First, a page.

#15 Madrid

Two weekends ago, I went to Madrid using the money I saved up! Actually, this trip was more for visiting Lucia my Peaceboat bestie/roommate than to explore Spain. I don’t want to sound like I’m bragging, but all big European cities are starting to look the same to me. Even the things to do are the same: art museums, a huge park, cathedrals, churches, the same European city views… I’m kinda sad that I’m not really “moved” by these views that I used to find magnificent before.

Of course, nobody can deny how beautiful the structures are in Madrid. Here are some typical pictures of places that will come up if you Googled “Madrid”, taken using my own camera.

■Classic Madrid


①:Ayuntamiento, the City Hall of Madrid. There’s a huge banner that says “Refugees Welcome”. Because of economic circumstances, Spain doesn’t accept as many refugees from the Middle East as its neighbours Germany and France, but it seems that they are increasing their refugee number to 15,000 for this year.

It was a very impressive building. It was also next to a very busy junction. At this spot, I felt the energy and dynamism of this capital city.


②:Buen Retiro Park. Your classic “Lungs of the City”. It was HUGE. I was walking around for about 2 hours. Another thing I noticed, it was full of people even though it was a Monday afternoon! Pictured here is the Alfonso XII monument.


③:Plaza Mayor, which in Spanish means The Biggest Square. I went there at 1.00am on a Saturday night and it was still so lively! I didn’t feel scared at all, like I would usually do if I were in any other city in the world. In Tokyo or KL, people out at this hour would either be young people, clabbers, or drunks etc., but over here I even saw families and kids who looked as young as primary school kids. According to Lucia, it’s normal to see this many people out in the city at this time on Friday and Saturday nights. Even when she was a kid, she would go out till 1am at night most weekends and the next day she got to sleep in as late as she wanted.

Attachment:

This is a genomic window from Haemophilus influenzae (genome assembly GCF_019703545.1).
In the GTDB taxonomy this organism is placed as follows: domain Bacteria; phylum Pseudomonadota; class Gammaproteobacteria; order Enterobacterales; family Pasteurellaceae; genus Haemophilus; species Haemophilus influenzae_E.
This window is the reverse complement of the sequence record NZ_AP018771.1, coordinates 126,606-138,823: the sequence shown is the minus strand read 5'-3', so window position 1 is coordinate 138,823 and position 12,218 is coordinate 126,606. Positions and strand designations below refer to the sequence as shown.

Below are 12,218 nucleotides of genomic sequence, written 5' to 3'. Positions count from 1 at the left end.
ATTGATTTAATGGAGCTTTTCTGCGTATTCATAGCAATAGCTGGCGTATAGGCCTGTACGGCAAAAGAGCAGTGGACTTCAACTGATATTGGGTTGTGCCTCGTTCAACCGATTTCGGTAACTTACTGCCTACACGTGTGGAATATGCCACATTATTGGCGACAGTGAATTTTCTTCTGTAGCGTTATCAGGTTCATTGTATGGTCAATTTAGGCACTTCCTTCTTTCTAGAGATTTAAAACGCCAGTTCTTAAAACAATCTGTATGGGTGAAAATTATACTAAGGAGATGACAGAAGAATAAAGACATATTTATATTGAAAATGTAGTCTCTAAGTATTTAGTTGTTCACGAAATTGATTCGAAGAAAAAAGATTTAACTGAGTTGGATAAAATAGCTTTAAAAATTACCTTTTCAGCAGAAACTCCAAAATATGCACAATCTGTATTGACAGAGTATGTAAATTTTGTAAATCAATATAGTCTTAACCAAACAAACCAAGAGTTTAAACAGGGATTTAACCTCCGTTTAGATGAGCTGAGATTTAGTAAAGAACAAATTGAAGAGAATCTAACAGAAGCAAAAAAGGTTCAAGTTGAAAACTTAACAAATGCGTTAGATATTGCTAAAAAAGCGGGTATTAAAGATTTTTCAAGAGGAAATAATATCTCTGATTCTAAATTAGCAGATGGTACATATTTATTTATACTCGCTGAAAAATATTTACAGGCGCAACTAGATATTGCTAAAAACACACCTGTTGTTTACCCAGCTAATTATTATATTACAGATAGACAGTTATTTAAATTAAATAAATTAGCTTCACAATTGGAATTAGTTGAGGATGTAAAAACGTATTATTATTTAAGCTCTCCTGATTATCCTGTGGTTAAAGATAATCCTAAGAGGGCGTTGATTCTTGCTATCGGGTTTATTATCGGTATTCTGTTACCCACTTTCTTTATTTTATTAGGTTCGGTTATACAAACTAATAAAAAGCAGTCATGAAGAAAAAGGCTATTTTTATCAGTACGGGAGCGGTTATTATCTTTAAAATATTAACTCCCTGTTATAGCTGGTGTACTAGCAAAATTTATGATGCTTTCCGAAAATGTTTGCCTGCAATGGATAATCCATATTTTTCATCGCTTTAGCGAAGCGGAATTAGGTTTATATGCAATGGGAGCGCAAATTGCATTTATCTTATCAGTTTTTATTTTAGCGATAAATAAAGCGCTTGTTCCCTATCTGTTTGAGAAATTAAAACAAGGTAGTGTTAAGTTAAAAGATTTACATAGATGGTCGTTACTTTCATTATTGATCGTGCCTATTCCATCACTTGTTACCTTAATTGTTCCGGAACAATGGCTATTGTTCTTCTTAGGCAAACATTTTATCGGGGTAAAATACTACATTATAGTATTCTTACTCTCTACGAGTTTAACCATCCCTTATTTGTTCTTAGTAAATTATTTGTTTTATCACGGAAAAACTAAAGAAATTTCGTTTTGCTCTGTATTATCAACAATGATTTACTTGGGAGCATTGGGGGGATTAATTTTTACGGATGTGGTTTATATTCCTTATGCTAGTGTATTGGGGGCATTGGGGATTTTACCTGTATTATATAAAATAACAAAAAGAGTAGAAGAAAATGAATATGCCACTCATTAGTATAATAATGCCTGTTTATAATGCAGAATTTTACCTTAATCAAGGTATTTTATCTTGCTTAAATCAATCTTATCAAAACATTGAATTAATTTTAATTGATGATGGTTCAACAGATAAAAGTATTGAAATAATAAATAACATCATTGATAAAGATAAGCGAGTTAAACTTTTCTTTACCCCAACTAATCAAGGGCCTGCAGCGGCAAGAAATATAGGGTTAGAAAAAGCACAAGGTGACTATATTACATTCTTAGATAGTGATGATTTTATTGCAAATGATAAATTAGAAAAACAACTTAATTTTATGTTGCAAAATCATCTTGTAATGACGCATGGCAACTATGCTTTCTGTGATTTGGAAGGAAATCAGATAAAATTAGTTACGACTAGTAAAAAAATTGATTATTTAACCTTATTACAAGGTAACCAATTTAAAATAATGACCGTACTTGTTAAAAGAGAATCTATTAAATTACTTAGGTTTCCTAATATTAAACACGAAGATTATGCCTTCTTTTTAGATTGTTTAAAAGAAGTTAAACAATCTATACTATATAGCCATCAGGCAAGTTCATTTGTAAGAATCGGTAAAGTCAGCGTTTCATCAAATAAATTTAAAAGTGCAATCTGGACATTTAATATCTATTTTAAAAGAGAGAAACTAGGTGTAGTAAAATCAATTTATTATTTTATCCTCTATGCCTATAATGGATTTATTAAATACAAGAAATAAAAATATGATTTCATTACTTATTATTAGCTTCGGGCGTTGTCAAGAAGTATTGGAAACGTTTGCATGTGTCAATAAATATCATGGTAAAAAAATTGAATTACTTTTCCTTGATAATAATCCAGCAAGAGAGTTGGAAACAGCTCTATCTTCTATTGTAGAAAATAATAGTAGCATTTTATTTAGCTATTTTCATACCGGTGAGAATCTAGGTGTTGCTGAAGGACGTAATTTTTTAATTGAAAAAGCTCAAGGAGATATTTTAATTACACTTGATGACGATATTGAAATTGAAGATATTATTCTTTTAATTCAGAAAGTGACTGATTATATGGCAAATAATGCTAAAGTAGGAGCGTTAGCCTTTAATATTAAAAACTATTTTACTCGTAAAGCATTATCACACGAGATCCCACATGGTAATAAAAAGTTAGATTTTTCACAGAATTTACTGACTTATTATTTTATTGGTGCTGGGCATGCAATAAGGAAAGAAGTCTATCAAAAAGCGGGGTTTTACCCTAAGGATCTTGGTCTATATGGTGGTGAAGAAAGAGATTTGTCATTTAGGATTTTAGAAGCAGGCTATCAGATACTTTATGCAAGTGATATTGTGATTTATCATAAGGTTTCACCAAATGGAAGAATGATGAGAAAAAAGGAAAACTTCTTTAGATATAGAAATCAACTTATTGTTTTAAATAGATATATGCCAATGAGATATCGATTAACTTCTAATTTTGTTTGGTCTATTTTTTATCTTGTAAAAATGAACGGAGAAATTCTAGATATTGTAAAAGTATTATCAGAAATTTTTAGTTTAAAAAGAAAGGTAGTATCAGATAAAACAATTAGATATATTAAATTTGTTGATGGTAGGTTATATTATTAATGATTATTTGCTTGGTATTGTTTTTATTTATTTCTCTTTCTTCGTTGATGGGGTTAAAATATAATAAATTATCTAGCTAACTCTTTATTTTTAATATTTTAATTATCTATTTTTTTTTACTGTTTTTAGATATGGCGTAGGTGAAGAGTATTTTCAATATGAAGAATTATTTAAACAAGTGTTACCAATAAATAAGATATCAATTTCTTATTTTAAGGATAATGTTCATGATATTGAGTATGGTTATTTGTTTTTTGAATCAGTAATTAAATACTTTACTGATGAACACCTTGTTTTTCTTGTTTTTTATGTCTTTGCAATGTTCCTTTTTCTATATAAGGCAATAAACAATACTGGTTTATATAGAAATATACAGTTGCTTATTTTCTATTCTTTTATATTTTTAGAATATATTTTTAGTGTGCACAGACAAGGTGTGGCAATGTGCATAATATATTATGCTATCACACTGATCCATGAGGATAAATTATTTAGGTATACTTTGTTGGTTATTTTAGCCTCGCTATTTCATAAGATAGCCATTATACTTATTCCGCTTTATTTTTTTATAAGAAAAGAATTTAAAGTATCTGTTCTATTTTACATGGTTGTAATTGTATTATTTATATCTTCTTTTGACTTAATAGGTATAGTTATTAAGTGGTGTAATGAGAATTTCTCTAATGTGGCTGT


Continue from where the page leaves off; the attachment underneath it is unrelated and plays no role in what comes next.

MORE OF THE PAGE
IMG_1190.JPG④:UNESCO World Heritage Site: Toledo! Also Lucia’s hometown. The townscape looks different from other cities I’ve seen in Europe. Doesn’t the planning look more “messy” and organic? When I told Lucia this, she said it was because the town was under a Muslim administration at one point in time. Toledo is also a town where the Jewish, Muslims, and Christians coexisted in peace for 700 years, and this is evident in its unique town design.

■And then some food

In clockwise order:
– Empanada y cerveza con limon
– Homemade Spanish stew made by Lucia’s mum called Cocido
– Napolitana de chocolat (or more commonly known as Pain Au Chocolat, or Chocolatine in the south of France, there’s apparently a huge debate about it)
– Spanish style breakfast:Drizzling olive oil on a piece of toasted baguette, topped with grated tomato and then very yummy Spanish ham. The yau-char-kuai looking things at the top of the picture is Porras, kinda like a thicker version of Churros.
– Frigging good and rich (richest) hot chocolate at SAN GINES CHOCOLATERIA. It was also surprisingly very reasonably priced.

■Curious observations

①Interesting times for daily routines (Maybe isn’t applicable to all Spanish people, but these are just my observations)
– Breakfast→Anything, Lunch→About 2pm, then change into pyjamas for a siesta, Dinner →10:30?!?! Sleep at 12:30

②Everyone was so nice, including all shop assistants. They weren’t like the robots in Japan (lol), but very “human” and nice. Maybe I was lucky but everyone was so patient with a clueless non-Spanish speaking tourist like me.

③A very noticeable amount of people were in red leather jackets or red pants.

④The “gay neighbourhoods”, Malasana, Chueca were really soooo chic and are such nice places to hang out. Plus, I saw so many people walking their dogs here! I really recommend coming here. But, don’t go to YOSHI, a Japanese restaurant in the neighbourhood, they charged me €11.50 for a lousy piece of hard and bland okonomiyaki. Oh, but their yakisoba were actually not bad.


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